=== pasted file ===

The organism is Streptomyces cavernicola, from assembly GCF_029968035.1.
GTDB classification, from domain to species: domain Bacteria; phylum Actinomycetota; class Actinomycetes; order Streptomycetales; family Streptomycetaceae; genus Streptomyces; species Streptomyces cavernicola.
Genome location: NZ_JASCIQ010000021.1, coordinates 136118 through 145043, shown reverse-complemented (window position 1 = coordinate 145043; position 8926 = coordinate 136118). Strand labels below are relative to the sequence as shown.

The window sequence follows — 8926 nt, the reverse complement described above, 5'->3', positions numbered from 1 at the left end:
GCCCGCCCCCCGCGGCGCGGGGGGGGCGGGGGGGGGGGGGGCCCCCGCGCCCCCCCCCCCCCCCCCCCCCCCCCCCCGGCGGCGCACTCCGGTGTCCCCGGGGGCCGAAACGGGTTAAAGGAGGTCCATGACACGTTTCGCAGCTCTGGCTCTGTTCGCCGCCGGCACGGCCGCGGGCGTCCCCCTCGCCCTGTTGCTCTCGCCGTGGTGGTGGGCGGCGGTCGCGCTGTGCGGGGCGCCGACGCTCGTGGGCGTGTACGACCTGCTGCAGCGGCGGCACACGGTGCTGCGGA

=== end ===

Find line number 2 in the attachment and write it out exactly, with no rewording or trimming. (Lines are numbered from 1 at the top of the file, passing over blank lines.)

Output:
GTDB classification, from domain to species: domain Bacteria; phylum Actinomycetota; class Actinomycetes; order Streptomycetales; family Streptomycetaceae; genus Streptomyces; species Streptomyces cavernicola.